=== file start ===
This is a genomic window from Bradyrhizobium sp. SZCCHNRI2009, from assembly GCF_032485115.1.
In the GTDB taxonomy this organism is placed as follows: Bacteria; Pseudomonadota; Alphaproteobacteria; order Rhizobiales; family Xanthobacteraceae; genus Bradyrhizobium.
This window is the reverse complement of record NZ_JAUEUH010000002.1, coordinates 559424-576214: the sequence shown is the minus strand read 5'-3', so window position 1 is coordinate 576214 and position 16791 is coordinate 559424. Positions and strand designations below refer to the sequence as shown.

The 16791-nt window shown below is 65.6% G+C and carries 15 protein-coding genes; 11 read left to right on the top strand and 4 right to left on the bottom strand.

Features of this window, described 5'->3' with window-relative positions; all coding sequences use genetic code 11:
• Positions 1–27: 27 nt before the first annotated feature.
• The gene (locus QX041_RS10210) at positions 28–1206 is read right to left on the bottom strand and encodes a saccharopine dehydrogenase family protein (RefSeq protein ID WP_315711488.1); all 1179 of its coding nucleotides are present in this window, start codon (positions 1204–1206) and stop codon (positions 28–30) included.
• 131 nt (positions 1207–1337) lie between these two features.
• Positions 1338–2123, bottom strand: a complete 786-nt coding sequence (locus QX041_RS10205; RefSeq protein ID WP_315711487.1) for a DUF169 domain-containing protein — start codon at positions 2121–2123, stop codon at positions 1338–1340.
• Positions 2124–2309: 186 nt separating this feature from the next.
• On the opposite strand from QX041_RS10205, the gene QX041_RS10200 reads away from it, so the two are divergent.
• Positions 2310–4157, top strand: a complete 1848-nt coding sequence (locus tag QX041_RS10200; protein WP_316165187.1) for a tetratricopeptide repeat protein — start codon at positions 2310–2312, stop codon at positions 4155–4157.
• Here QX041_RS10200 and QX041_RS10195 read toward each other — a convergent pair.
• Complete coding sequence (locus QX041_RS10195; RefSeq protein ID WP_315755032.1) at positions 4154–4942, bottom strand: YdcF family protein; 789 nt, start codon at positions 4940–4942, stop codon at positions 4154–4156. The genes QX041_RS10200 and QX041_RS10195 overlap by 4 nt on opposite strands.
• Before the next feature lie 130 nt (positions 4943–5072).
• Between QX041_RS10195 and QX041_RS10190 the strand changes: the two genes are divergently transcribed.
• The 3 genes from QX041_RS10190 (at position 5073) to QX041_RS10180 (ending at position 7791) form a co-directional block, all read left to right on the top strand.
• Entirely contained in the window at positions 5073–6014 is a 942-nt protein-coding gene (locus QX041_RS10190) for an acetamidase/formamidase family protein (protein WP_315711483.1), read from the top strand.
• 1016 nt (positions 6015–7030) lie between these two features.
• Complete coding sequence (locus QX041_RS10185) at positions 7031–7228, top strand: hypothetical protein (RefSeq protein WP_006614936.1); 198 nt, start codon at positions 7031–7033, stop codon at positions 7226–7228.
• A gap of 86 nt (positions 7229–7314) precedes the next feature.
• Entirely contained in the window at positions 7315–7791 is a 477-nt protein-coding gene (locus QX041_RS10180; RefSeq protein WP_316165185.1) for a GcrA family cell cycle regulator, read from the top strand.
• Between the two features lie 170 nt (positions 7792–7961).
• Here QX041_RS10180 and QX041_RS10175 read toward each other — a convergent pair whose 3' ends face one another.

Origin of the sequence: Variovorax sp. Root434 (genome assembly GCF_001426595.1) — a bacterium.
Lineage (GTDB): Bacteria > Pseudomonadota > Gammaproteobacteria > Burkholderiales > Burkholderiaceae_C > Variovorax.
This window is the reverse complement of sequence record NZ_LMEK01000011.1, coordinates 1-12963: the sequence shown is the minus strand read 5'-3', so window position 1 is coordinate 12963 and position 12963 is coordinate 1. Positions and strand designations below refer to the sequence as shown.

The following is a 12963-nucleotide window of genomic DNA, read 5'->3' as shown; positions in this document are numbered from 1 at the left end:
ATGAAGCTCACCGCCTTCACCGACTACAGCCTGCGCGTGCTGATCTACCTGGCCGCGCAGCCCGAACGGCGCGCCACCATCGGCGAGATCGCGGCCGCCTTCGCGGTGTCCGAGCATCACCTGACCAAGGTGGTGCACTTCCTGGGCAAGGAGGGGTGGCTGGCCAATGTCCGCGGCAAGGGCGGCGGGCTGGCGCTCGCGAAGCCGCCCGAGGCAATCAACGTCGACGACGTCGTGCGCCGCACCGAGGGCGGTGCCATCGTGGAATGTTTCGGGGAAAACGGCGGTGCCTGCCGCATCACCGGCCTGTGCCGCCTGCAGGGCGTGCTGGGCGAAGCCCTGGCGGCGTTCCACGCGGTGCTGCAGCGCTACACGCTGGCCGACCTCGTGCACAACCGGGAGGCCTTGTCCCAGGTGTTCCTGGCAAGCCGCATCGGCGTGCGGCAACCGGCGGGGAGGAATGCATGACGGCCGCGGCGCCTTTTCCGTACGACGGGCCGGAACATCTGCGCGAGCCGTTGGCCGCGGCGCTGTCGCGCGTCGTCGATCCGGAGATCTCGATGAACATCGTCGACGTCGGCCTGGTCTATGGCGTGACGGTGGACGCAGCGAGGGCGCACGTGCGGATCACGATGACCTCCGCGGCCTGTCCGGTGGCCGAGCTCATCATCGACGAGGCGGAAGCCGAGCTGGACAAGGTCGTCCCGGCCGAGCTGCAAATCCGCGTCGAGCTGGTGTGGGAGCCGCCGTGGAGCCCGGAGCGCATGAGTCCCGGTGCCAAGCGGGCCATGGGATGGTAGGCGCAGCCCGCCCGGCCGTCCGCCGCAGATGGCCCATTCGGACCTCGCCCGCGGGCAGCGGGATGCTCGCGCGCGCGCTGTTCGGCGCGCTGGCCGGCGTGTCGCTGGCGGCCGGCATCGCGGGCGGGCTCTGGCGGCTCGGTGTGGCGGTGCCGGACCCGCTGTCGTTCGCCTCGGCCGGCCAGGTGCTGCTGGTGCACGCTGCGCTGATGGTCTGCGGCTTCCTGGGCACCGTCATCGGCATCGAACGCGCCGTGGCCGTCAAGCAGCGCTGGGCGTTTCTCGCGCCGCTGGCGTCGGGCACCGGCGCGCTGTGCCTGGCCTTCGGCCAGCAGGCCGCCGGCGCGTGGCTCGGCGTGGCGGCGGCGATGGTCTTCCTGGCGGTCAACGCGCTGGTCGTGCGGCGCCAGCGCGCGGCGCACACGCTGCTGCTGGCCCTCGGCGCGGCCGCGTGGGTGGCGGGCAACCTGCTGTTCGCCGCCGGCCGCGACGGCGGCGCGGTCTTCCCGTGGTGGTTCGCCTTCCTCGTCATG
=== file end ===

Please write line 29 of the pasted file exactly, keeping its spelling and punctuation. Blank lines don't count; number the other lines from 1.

ATGAAGCTCACCGCCTTCACCGACTACAGCCTGCGCGTGCTGATCTACCTGGCCGCGCAGCCCGAACGGCGCGCCACCATCGGCGAGATCGCGGCCGCCTTCGCGGTGTCCGAGCATCACCTGACCAAGGTGGTGCACTTCCTGGGCAAGGAGGGGTGGCTGGCCAATGTCCGCGGCAAGGGCGGCGGGCTGGCGCTCGCGAAGCCGCCCGAGGCAATCAACGTCGACGACGTCGTGCGCCGCACCGAGGGCGGTGCCATCGTGGAATGTTTCGGGGAAAACGGCGGTGCCTGCCGCATCACCGGCCTGTGCCGCCTGCAGGGCGTGCTGGGCGAAGCCCTGGCGGCGTTCCACGCGGTGCTGCAGCGCTACACGCTGGCCGACCTCGTGCACAACCGGGAGGCCTTGTCCCAGGTGTTCCTGGCAAGCCGCATCGGCGTGCGGCAACCGGCGGGGAGGAATGCATGACGGCCGCGGCGCCTTTTCCGTACGACGGGCCGGAACATCTGCGCGAGCCGTTGGCCGCGGCGCTGTCGCGCGTCGTCGATCCGGAGATCTCGATGAACATCGTCGACGTCGGCCTGGTCTATGGCGTGACGGTGGACGCAGCGAGGGCGCACGTGCGGATCACGATGACCTCCGCGGCCTGTCCGGTGGCCGAGCTCATCATCGACGAGGCGGAAGCCGAGCTGGACAAGGTCGTCCCGGCCGAGCTGCAAATCCGCGTCGAGCTGGTGTGGGAGCCGCCGTGGAGCCCGGAGCGCATGAGTCCCGGTGCCAAGCGGGCCATGGGATGGTAGGCGCAGCCCGCCCGGCCGTCCGCCGCAGATGGCCCATTCGGACCTCGCCCGCGGGCAGCGGGATGCTCGCGCGCGCGCTGTTCGGCGCGCTGGCCGGCGTGTCGCTGGCGGCCGGCATCGCGGGCGGGCTCTGGCGGCTCGGTGTGGCGGTGCCGGACCCGCTGTCGTTCGCCTCGGCCGGCCAGGTGCTGCTGGTGCACGCTGCGCTGATGGTCTGCGGCTTCCTGGGCACCGTCATCGGCATCGAACGCGCCGTGGCCGTCAAGCAGCGCTGGGCGTTTCTCGCGCCGCTGGCGTCGGGCACCGGCGCGCTGTGCCTGGCCTTCGGCCAGCAGGCCGCCGGCGCGTGGCTCGGCGTGGCGGCGGCGATGGTCTTCCTGGCGGTCAACGCGCTGGTCGTGCGGCGCCAGCGCGCGGCGCACACGCTGCTGCTGGCCCTCGGCGCGGCCGCGTGGGTGGCGGGCAACCTGCTGTTCGCCGCCGGCCGCGACGGCGGCGCGGTCTTCCCGTGGTGGTTCGCCTTCCTCGTCATG